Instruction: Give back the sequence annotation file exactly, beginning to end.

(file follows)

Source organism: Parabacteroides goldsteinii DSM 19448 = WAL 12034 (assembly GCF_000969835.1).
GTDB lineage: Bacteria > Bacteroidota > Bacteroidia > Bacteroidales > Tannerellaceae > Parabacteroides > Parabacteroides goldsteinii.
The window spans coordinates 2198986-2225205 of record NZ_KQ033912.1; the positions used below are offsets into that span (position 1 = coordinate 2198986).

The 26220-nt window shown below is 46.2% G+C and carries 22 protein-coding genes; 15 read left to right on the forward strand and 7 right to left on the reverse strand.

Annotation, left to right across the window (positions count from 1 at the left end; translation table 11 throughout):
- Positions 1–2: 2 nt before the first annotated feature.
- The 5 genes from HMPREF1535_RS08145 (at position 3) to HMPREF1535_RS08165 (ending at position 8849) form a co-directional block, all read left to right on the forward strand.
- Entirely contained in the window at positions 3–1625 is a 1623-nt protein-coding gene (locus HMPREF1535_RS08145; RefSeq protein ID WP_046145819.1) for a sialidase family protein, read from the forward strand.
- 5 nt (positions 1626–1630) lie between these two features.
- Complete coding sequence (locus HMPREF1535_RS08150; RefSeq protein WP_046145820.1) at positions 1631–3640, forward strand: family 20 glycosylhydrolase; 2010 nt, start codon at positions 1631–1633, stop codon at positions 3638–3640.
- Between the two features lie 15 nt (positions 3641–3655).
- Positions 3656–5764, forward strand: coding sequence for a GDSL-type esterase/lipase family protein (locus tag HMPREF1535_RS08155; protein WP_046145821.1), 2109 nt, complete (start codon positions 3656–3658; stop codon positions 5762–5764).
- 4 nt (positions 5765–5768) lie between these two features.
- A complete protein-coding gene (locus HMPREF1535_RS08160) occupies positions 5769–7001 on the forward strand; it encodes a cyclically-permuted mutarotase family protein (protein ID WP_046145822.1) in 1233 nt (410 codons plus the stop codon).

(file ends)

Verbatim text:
Source organism: Parabacteroides goldsteinii DSM 19448 = WAL 12034 (assembly GCF_000969835.1).
GTDB lineage: Bacteria > Bacteroidota > Bacteroidia > Bacteroidales > Tannerellaceae > Parabacteroides > Parabacteroides goldsteinii.
The window spans coordinates 2198986-2225205 of record NZ_KQ033912.1; the positions used below are offsets into that span (position 1 = coordinate 2198986).

The 26220-nt window shown below is 46.2% G+C and carries 22 protein-coding genes; 15 read left to right on the forward strand and 7 right to left on the reverse strand.

Annotation, left to right across the window (positions count from 1 at the left end; translation table 11 throughout):
- Positions 1–2: 2 nt before the first annotated feature.
- The 5 genes from HMPREF1535_RS08145 (at position 3) to HMPREF1535_RS08165 (ending at position 8849) form a co-directional block, all read left to right on the forward strand.
- Entirely contained in the window at positions 3–1625 is a 1623-nt protein-coding gene (locus HMPREF1535_RS08145; RefSeq protein ID WP_046145819.1) for a sialidase family protein, read from the forward strand.
- 5 nt (positions 1626–1630) lie between these two features.
- Complete coding sequence (locus HMPREF1535_RS08150; RefSeq protein WP_046145820.1) at positions 1631–3640, forward strand: family 20 glycosylhydrolase; 2010 nt, start codon at positions 1631–1633, stop codon at positions 3638–3640.
- Between the two features lie 15 nt (positions 3641–3655).
- Positions 3656–5764, forward strand: coding sequence for a GDSL-type esterase/lipase family protein (locus tag HMPREF1535_RS08155; protein WP_046145821.1), 2109 nt, complete (start codon positions 3656–3658; stop codon positions 5762–5764).
- 4 nt (positions 5765–5768) lie between these two features.
- A complete protein-coding gene (locus HMPREF1535_RS08160) occupies positions 5769–7001 on the forward strand; it encodes a cyclically-permuted mutarotase family protein (protein ID WP_046145822.1) in 1233 nt (410 codons plus the stop codon).